Early technology innovators deeply believed in these values of “sharing, openness, and decentralization.” The Homebrew Computer Club’s motto was “give to help others.” Hackers believed that barriers to improving technology, contributing to knowledge, and innovating should be eliminated. Information should instead be free so that people could improve existing systems and develop new ones. If everyone adhered to the hacker ethic and contributed to their community, they would all benefit from the contributions of others.
Now, obviously, these ideals only work if everyone adheres to them. It’s easy to take advantage of other people’s work — economists call this the “free rider problem.” And it doesn’t take into account people who aren’t just lazy or selfish, but people who deliberately want to cause harm to others.
But these beliefs were built into the very infrastructure of the internet. And they worked, for a time. But regulation was always necessary.
Regulating the Early Internet
On April 12, 1994, a law firm called Canter and Siegel, known as the “Green Card Lawyers,” sent the first commercial spam e-mail to 6,000 USENET groups advertising their immigration law services. This inspired virulent hatred. Internet users organized a boycott, jammed the firm’s fax, e-mail, and phone lines and set an autodialer to call the lawyers’ home 40 times a day. Canter and Siegel were kicked off three ISP’s before finally finding a home and publishing the early e-marketing book How to Make a Fortune on the Information Superhighway. Despite these dubious successes, the offense was seen as so inappropriate that Canter was finally disbarred in 1997, partially due to the e-mail campaign; William W. Hunt III of the Tennessee Board of Professional Responsibility said, “We disbarred him and gave him a one-year sentence just to emphasize that his e-mail campaign was a particularly egregious offense.”
Early internet adopters were highly educated and relatively young with above average incomes, but, more importantly, many of them were deeply invested in the anti-commercial nature of the emerging internet and the “information wants to be free” hacker ethos. Any attempted use of the network for commercial gain was highly discouraged, particularly uses that violated “netiquette,” the social mores of the internet. Netiquette was a set of community-determined guidelines that were enforced though both norms (people explicitly calling each other out when they violated community standards) and technical means (software that allowed users to block other users). Most USENET groups had lengthy Frequently Asked Questions documents where they spelled out explicitly what was encouraged, tolerated, and disallowed. And users who broke these rules were often sharply reprimanded.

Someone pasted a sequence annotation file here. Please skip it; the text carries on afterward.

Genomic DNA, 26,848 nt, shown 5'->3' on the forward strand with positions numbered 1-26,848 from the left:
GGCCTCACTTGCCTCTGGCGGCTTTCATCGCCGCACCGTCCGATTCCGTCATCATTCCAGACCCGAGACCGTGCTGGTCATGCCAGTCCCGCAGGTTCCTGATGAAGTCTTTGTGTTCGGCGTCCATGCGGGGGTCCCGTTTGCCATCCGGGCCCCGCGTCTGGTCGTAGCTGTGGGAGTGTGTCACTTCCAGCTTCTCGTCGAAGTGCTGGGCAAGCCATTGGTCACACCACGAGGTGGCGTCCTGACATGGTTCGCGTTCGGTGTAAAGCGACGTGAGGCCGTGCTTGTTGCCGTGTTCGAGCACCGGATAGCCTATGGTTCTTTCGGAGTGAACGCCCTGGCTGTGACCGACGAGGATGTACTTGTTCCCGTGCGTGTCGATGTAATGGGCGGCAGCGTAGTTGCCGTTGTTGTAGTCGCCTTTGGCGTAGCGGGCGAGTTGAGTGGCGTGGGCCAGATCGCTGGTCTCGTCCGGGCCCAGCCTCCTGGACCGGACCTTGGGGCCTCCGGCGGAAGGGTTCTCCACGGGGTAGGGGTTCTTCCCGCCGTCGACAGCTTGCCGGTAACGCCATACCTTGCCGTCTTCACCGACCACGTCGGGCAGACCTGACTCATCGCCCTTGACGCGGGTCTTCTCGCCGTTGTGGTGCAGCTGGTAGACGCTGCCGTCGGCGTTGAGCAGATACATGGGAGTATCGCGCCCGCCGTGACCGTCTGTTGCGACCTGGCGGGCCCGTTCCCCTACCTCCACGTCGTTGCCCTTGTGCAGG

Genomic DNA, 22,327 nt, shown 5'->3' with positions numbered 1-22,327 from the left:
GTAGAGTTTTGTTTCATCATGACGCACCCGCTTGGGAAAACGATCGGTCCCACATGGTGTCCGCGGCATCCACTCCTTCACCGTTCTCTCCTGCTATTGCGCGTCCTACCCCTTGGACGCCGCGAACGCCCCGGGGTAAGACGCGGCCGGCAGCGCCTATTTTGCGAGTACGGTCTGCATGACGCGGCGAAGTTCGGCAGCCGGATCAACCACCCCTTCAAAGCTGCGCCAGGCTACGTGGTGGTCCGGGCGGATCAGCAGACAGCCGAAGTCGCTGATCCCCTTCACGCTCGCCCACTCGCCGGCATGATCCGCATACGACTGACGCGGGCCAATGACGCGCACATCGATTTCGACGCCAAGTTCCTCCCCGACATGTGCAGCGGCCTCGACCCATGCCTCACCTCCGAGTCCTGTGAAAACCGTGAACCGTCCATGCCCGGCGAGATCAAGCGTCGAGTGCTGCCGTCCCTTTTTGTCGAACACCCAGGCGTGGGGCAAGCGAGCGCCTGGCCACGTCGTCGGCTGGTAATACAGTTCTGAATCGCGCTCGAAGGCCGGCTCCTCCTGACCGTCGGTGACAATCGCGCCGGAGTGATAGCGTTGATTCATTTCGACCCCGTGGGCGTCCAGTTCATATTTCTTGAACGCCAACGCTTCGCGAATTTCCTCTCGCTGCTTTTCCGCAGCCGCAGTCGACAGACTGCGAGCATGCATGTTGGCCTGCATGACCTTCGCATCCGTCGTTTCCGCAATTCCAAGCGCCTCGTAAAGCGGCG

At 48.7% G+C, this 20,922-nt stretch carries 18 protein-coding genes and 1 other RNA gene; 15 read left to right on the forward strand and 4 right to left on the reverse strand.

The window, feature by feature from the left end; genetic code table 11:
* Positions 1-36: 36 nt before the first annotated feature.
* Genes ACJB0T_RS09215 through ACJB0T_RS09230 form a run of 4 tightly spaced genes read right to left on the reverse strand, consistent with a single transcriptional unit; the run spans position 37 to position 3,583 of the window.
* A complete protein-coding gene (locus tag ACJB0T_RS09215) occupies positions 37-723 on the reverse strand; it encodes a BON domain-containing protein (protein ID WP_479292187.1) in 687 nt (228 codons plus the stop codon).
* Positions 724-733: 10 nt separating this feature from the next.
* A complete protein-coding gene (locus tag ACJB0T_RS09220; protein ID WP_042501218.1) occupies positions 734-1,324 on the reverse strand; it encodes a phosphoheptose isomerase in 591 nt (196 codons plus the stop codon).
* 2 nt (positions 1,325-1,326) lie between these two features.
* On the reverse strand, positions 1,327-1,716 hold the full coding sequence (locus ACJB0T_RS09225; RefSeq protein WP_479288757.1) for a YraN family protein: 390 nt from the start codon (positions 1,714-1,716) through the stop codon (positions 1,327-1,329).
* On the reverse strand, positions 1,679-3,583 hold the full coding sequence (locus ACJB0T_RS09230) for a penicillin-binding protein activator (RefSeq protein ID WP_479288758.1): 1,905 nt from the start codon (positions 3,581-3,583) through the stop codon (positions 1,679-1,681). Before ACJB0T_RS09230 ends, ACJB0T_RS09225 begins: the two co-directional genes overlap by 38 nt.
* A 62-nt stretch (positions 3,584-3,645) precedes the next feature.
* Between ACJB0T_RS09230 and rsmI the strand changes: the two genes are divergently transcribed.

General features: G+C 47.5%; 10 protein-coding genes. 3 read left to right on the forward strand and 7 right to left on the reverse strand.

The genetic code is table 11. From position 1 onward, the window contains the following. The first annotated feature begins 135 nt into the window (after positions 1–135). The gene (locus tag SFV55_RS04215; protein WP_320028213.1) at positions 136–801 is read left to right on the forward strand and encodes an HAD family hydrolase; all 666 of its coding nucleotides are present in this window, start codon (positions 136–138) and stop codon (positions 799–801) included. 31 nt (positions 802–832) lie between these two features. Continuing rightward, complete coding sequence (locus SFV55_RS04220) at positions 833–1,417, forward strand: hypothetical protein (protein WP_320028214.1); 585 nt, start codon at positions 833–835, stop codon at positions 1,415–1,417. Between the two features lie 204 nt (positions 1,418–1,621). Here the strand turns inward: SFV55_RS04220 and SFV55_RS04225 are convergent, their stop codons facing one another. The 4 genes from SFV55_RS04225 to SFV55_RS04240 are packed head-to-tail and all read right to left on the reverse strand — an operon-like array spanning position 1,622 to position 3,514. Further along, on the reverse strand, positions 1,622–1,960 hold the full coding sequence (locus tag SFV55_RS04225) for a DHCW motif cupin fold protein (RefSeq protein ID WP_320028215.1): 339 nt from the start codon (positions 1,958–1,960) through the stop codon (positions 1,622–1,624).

The extent of the backlash against Canter and Siegel spam shows not only how egregious a violation of netiquette their messages were, but that their actions threatened the very utility of USENET. If the newsgroups were cluttered with spam, useful messages would be drowned out, interesting discussion would end, and key members would leave.
Fast forward a few years and email spam had taken over the inbox. Many internet users used dial-up connections, and resented having to pay to download useless messages about Rolexes and Viagra. By the mid-aughts, email, long a backbone of online communication, had become less useful. So technology companies and computer scientists worked together to develop sophisticated email filters. They don’t work all the time, but people who use commercial email services like Gmail or Hotmail rarely see a spam message in their inbox. The problem was solved technically.
In both of these situations, there was no argument that technical and normative ways to circumvent spam violated the free speech rights of spammers. Instead, internet users recognized that the value of their platforms was rooted in their ability to foster communication, and spam was a serious threat. It’s also worth noting that these problems were solved not through government regulation, but through collective action.
But today, we face a different set of problems related to free speech online. On one hand, we have aggressive harassment, often organized by particular online communities. On the other, we have platforms that are providing spaces for people with unarguably deplorable values (like neo-Nazis) to congregate. And this is particularly true for sites like Twitter and Reddit, which prioritize freedom of expression over virtually all other values.
Thanks to harryh for editing and Lindsay Blackwell & Whitney Phillips for inspiring some of the thoughts behind this piece.
Alice E. Marwick is former Director of the McGannon Communication Research Center and Assistant Professor of Communication and Media Studies at Fordham University. She is a 2016–2017 fellow at Data & Society. The article was originally published on points.datasociety.net. This is part one of two posts; click here to read part II.